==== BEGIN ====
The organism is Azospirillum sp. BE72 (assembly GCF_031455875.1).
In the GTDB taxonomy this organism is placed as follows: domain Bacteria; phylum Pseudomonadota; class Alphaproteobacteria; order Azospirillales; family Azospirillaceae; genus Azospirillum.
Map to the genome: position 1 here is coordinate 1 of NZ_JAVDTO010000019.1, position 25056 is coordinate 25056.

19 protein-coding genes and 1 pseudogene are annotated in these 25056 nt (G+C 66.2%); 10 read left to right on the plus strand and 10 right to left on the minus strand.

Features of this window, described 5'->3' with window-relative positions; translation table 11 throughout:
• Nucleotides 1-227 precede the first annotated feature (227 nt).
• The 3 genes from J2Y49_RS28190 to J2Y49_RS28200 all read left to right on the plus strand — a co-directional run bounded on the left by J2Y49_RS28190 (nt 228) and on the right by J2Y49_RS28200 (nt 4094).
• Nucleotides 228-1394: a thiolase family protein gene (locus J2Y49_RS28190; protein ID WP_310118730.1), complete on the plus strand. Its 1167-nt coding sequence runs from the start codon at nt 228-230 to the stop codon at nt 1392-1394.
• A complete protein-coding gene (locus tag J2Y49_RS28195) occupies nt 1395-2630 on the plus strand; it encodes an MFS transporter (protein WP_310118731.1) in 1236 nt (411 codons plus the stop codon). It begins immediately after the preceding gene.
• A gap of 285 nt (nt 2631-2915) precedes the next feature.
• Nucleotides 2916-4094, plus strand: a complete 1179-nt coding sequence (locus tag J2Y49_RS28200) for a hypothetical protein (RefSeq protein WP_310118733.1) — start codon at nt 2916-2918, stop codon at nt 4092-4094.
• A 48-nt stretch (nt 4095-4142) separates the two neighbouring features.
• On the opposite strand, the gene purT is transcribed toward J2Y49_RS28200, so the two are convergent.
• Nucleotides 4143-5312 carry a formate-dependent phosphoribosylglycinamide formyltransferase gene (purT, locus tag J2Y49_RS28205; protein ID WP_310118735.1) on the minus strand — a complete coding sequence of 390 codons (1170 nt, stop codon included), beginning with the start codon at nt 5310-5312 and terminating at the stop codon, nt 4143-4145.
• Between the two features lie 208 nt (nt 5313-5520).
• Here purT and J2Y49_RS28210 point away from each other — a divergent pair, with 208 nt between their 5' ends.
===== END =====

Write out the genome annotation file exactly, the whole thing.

The organism is Azospirillum sp. BE72 (assembly GCF_031455875.1).
In the GTDB taxonomy this organism is placed as follows: domain Bacteria; phylum Pseudomonadota; class Alphaproteobacteria; order Azospirillales; family Azospirillaceae; genus Azospirillum.
Map to the genome: position 1 here is coordinate 1 of NZ_JAVDTO010000019.1, position 25056 is coordinate 25056.

19 protein-coding genes and 1 pseudogene are annotated in these 25056 nt (G+C 66.2%); 10 read left to right on the plus strand and 10 right to left on the minus strand.

Features of this window, described 5'->3' with window-relative positions; translation table 11 throughout:
• Nucleotides 1-227 precede the first annotated feature (227 nt).
• The 3 genes from J2Y49_RS28190 to J2Y49_RS28200 all read left to right on the plus strand — a co-directional run bounded on the left by J2Y49_RS28190 (nt 228) and on the right by J2Y49_RS28200 (nt 4094).
• Nucleotides 228-1394: a thiolase family protein gene (locus J2Y49_RS28190; protein ID WP_310118730.1), complete on the plus strand. Its 1167-nt coding sequence runs from the start codon at nt 228-230 to the stop codon at nt 1392-1394.
• A complete protein-coding gene (locus tag J2Y49_RS28195) occupies nt 1395-2630 on the plus strand; it encodes an MFS transporter (protein WP_310118731.1) in 1236 nt (411 codons plus the stop codon). It begins immediately after the preceding gene.
• A gap of 285 nt (nt 2631-2915) precedes the next feature.
• Nucleotides 2916-4094, plus strand: a complete 1179-nt coding sequence (locus tag J2Y49_RS28200) for a hypothetical protein (RefSeq protein WP_310118733.1) — start codon at nt 2916-2918, stop codon at nt 4092-4094.
• A 48-nt stretch (nt 4095-4142) separates the two neighbouring features.
• On the opposite strand, the gene purT is transcribed toward J2Y49_RS28200, so the two are convergent.
• Nucleotides 4143-5312 carry a formate-dependent phosphoribosylglycinamide formyltransferase gene (purT, locus tag J2Y49_RS28205; protein ID WP_310118735.1) on the minus strand — a complete coding sequence of 390 codons (1170 nt, stop codon included), beginning with the start codon at nt 5310-5312 and terminating at the stop codon, nt 4143-4145.
• Between the two features lie 208 nt (nt 5313-5520).
• Here purT and J2Y49_RS28210 point away from each other — a divergent pair, with 208 nt between their 5' ends.